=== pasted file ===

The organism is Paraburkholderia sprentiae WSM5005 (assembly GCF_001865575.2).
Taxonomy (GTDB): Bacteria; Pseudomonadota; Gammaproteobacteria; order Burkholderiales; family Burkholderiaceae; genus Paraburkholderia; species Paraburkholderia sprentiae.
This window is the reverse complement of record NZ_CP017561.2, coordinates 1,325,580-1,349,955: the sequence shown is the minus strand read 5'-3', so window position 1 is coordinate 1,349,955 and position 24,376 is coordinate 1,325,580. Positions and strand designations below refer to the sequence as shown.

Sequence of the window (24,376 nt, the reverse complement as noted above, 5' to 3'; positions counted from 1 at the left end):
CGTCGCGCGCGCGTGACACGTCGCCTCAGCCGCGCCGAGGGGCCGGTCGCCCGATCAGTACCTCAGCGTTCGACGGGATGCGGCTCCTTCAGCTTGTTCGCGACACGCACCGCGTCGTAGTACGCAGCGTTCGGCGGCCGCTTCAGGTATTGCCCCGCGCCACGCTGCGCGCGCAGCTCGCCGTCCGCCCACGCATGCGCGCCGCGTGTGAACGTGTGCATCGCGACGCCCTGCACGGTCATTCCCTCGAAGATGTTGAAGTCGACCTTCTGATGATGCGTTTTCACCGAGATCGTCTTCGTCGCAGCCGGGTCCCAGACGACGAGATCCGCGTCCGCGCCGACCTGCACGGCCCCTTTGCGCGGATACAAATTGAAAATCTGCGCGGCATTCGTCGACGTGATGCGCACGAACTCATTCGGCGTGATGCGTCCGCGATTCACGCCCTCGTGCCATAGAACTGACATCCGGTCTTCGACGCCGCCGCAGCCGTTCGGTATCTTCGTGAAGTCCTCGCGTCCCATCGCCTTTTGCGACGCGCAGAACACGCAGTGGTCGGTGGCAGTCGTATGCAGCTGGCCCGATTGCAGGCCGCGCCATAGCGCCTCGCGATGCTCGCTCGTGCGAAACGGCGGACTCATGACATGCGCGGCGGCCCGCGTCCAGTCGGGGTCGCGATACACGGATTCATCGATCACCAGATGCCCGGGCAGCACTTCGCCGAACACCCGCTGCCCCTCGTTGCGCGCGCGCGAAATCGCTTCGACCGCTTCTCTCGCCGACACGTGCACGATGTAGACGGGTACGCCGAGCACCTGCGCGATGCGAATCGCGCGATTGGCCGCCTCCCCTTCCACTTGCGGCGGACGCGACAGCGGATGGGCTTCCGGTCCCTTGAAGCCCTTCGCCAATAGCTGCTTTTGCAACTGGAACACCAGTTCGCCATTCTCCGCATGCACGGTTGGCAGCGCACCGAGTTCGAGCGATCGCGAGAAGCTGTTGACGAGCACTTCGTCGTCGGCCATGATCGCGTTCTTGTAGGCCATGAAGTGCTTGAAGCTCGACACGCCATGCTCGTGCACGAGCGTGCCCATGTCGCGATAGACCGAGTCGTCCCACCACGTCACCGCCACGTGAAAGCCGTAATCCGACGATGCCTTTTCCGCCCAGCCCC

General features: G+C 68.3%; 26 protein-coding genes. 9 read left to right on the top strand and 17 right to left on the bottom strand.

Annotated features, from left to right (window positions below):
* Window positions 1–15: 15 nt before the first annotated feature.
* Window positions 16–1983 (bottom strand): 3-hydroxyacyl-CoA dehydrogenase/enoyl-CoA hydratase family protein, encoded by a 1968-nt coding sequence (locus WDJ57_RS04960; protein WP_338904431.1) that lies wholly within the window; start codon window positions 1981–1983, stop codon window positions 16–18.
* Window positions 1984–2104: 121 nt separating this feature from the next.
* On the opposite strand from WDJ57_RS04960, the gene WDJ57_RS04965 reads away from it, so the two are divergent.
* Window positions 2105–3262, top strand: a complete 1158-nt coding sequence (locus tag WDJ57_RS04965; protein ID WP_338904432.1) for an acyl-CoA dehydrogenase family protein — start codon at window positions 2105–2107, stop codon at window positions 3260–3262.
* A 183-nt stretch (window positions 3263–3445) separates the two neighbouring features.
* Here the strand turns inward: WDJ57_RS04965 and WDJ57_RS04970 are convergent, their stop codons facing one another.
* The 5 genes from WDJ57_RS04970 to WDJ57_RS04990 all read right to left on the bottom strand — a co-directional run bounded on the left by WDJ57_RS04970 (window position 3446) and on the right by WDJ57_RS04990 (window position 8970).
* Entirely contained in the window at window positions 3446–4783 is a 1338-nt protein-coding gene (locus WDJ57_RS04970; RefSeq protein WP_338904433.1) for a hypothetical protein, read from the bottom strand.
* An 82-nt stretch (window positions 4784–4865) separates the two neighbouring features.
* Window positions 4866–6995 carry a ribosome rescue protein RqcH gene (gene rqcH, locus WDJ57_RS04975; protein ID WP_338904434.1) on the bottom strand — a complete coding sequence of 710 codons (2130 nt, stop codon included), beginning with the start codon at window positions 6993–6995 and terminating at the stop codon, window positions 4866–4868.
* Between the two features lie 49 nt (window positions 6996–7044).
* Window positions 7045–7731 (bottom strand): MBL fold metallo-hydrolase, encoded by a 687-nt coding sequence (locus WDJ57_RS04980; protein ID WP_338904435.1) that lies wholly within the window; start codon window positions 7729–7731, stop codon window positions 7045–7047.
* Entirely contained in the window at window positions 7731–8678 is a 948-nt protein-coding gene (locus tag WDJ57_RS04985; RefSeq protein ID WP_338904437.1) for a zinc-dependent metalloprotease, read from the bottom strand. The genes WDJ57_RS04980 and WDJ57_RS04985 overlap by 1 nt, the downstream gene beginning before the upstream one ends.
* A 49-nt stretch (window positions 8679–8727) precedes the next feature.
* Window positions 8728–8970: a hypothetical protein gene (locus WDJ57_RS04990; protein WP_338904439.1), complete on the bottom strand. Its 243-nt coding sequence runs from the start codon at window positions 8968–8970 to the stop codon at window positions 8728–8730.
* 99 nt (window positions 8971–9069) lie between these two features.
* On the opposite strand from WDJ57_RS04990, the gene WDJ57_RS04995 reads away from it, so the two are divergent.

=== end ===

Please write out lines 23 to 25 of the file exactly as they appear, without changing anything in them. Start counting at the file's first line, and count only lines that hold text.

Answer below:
* Window positions 8728–8970: a hypothetical protein gene (locus WDJ57_RS04990; protein WP_338904439.1), complete on the bottom strand. Its 243-nt coding sequence runs from the start codon at window positions 8968–8970 to the stop codon at window positions 8728–8730.
* 99 nt (window positions 8971–9069) lie between these two features.
* On the opposite strand from WDJ57_RS04990, the gene WDJ57_RS04995 reads away from it, so the two are divergent.